This could alternatively have been titled "A Non-Frugal Fortnight" I think! There's no doubt about it, a fortnight's holiday for 2 in the Hebrides really isn't going to win any awards for frugality! Having said that, we had a fabulous time, and came back rested and content with life, and the whole thing was budgeted out and paid for and we don't have months and months paying off a hefty bill, so all good there!
Howmore Church, South Uist
We sat down a couple of days ago to go through our budget figures to work out where we need to adjust things ready for next year - I keep track of things like how much fuel we use in the car, and what we spend on food shopping while we're away - and we put relatively little on the credit card, and again, we note those things that we do pay for that way. The fuel economy on the car fell a little this year, and we did more miles than we have in previous years, meaning we went over our Diesel budget by around £30 - so we've increased that figure for next year. Realistically as the cars get older we have to expect that we won't get quite so many miles to the gallon from them, but as both still do somewhere close to 60mpg we can't really complain! As ever fuel prices while we were over there were high. We filled the tank as much as we could at Fort William where it was roughly the same price as at home. The diesel price in Stornoway at 141.9 per litre wasn't too bad, but when we filled up in Uist we paid an eye-watering 151.9! The rental of the cottage we stay in can be expected to increase by around 10%, as can the main ferry costs. We are agreed also that the route back travelling via Oban is definitely one we want to use in the future. Travelling this was this year cost us £35 more than our old route, but was very definitely preferable - we'll be doing that again!
Lochboisdale, South Uist
We have worked out with our good friends at the pub a very agreeable way of dealing with the small change that we collect through the year towards our holiday spending budget. They go through masses of change - from 5p upwards - over the bar, and of course when they get change from their bank they have to pay! This year we took up our bagged up cash and exchanged it for notes with them, thus saving us the hassle of having to pay it in, and saving them both some of the cost of additional change, and costs for paying in - an arrangement which very definitely works for both parties! On the subject of spending money, we're increasing that budget a little going into next year too - although we will probably not end up using the full amount of the increase, and thankfully prices on the Islands, although higher to start with than mainland, don't seem to have increased at quite the same rate as elsewhere. Our holiday Food budget has been set at the same level for the past few years - we do our "main" shopping on the Credit Card (to earn cashback) and then the little odds and ends when we just pop in for a loaf of bread or something tends to come out of our regular spending money, so there is some cross-over here.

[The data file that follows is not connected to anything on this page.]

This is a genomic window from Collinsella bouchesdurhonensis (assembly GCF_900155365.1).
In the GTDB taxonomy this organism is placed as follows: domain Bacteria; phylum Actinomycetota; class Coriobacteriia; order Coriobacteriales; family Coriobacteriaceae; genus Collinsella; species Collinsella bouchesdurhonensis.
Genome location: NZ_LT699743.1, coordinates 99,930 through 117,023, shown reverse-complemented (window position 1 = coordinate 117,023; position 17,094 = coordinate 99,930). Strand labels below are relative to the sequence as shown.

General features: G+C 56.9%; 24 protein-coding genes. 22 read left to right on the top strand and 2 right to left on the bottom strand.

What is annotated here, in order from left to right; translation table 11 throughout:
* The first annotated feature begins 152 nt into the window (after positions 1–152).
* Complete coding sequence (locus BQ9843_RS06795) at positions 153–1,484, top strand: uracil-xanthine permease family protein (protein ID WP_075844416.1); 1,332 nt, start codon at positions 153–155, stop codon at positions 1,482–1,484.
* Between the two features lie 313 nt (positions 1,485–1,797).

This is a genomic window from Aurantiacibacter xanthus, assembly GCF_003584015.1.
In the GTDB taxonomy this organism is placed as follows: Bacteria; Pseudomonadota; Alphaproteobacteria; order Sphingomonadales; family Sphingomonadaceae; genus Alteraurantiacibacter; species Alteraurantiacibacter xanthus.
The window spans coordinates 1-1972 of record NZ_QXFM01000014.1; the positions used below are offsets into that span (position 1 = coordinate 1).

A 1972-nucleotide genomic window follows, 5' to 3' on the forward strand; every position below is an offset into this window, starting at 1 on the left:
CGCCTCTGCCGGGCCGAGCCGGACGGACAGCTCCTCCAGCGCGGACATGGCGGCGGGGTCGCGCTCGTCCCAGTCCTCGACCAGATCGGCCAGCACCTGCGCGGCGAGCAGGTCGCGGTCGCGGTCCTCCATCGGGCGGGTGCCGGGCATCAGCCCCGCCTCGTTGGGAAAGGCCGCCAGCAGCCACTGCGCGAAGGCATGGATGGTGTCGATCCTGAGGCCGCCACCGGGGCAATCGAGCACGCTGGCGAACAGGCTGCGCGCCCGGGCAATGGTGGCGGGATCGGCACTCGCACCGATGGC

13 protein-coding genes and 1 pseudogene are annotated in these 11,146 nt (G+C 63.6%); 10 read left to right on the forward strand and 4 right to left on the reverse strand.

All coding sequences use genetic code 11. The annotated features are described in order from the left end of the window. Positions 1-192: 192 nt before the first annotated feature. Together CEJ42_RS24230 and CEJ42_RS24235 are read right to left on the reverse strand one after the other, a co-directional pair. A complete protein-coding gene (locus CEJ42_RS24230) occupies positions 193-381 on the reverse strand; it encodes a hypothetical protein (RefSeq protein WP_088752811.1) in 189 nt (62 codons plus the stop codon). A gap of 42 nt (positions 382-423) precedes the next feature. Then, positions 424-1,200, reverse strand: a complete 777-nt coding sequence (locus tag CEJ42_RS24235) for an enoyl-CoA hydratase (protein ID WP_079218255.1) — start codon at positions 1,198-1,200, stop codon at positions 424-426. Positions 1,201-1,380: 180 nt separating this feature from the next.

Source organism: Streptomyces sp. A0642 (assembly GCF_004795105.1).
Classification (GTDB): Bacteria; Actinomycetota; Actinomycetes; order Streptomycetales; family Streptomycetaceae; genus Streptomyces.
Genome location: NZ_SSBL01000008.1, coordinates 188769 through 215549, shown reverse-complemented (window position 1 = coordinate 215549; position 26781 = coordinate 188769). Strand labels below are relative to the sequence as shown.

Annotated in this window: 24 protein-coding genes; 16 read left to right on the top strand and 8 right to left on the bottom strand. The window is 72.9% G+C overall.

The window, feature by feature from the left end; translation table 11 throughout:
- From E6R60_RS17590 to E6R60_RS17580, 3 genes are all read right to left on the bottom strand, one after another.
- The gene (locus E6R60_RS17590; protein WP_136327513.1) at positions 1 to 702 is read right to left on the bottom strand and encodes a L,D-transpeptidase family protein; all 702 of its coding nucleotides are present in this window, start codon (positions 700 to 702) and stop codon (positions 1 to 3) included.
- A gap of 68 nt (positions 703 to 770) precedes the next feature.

Sculpture, Sidinish, North Uist
Although we stay in a self-catering cottage, we do tend to mix up meals out (quite often at lunchtimes) with cooking for ourselves, and generally eat in a couple of the local hotels a few times, and a couple of times at the pub too. picnic lunches on the beach are always great options of course, and there are so many wonderful things available there for those sorts of meals, Salmon pate & oatcakes, smoked salmon with good bread, or some of the wonderful Highland cheeses that we can't get down here. The sandwiches we got from 40 North on Lewis definitely count as one of the nicest lunches we had this year! The meals we cook for ourselves at the cottage vary between the same sort of staples we eat at home - pasta, roasts, curry, to the delicious local scallops and local black pudding we cooked on our last night. We're quite happy to pay a bit more for our food than we usually do - thanks to our budgeting and saving through the year we can afford to do so, after all!
Tea & cake - important to budget for.
Remember, while we're spending the amount we do on the holiday, the cost is spread across a full 12 months, and is one of the standard payments that comes out of our bank account before we really notice it's gone. It doesn't affect our 50% plus overpayment on the mortgage, and we're not borrowing money to afford to go on holiday and then having to pay it back. If you're physically paying down "regular" debt then it makes sense for holidays to be one of the things that you put aside for the time being in order to achieve your debt-free status that much sooner, thankfully we're not in that position and we definitely appreciate our break away from it all!